University of MassachusettsA prior analysis suggested the longevity gene to maintain brain function during aging. But what regulates longevity continues to remain unknown. Experts from the University of Massachusetts Medical School have apparently shed light on a novel DAF-16 isoform DAF-16d/f that is assumed to get together with other DAF-16 protein isoforms in order to regulate longevity.

The scientists aimed to determine the various molecular processes that can possibly delay certain age-related diseases, such as cancer and diabetes. Understanding these processes may ultimately increase the lifespan of a healthy individual. Claimed to be a part of the insulin signaling pathway, DAF-16 is believed to play a major role in several biological processes in C. elegans. These biological processes may include longevity, lipid metabolism, stress response and development, and seem to be the center of a complex network of genes and proteins.

Dr. Heidi A. Tissenbaum, PhD, associate professor of molecular medicine, enlightened, “Up until now, research has focused on the DAF-16a and DAF-16b isoforms. What we’re able to show is that DAF-16a alone is insufficient for lifespan regulation. Moving forward, any discussion about the process of aging will have to include this new protein isoform.”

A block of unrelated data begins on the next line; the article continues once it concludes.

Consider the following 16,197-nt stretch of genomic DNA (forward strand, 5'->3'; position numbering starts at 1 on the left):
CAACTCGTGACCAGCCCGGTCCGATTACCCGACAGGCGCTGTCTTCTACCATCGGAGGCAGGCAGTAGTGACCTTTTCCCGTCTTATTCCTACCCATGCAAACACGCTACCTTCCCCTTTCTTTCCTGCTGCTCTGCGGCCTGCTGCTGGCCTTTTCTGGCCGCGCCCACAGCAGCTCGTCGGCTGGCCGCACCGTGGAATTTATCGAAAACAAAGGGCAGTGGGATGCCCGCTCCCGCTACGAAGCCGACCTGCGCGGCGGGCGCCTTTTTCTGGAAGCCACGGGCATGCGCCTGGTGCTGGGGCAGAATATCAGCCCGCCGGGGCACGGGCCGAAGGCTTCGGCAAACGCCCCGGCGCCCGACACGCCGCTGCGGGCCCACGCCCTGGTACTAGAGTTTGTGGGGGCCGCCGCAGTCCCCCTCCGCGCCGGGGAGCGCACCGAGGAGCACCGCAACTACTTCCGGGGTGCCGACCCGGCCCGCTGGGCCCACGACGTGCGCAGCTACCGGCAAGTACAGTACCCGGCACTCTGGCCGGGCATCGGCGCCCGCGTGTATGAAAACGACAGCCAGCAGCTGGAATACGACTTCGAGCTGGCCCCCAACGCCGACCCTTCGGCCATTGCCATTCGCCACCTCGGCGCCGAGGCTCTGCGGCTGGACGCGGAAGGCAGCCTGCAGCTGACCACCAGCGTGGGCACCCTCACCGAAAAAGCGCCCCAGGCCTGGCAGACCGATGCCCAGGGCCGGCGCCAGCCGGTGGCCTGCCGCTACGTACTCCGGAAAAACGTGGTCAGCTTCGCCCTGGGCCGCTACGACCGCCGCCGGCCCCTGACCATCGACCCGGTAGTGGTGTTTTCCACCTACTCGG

A previous investigation has supposedly unraveled the isoform DAF-16a as a regulator of longevity which is a different form of the same protein. The investigation affirms the fact that DAF-16a isoform genetically shortens C. elegans’ life span. The researchers alleged that the identified unique isoform DAF-16d/f works in collaboration with DAF-16a so that it can possibly promote organismal life span.

Tissenbuam shared, “Understanding the molecular pathways of DAF-16 and other genes will give us insight into aging at both the cellular and organism levels. As we age, at a certain point, something happens that triggers age-related disease. If we can learn what these signals are, it’s possible we can find a way to extend the healthy portion of a person’s life span and potentially delay the onset of age-related diseases such as cancer, diabetes and Alzheimer’s.”

In order to ascertain the effect of DAF-16d/f on life span, Dr. Eun-soo Kwon, lead author and a post-doctoral fellow in the Tissenbaum laboratory claim to have elevated the expression of the DAF-16d/f and DAF-16a in C. elegans. It was then noted that worms with overexpressed DAF-16d/f seemingly lived longest. Having conducted several other experiments, the scientists revealed that worms expressing DAF-16d/f were also more tolerant to heat stress during development and stored more fat.

Tissenbaum commented, “It’s possible that we’re restoring life span, but we don’t know the effect of doing so. We have to explore whether this increased lifespan is of the healthy portion of the lifespan.”

Since the DAF-16 gene in C. elegans is considered to be alike the FOXO gene in mammals, the findings may also be applicable to longevity in humans. The experts will be initiating a further research to predict the association between increase in life span and health of the worm.

The research is published in the July7 online edition of Nature.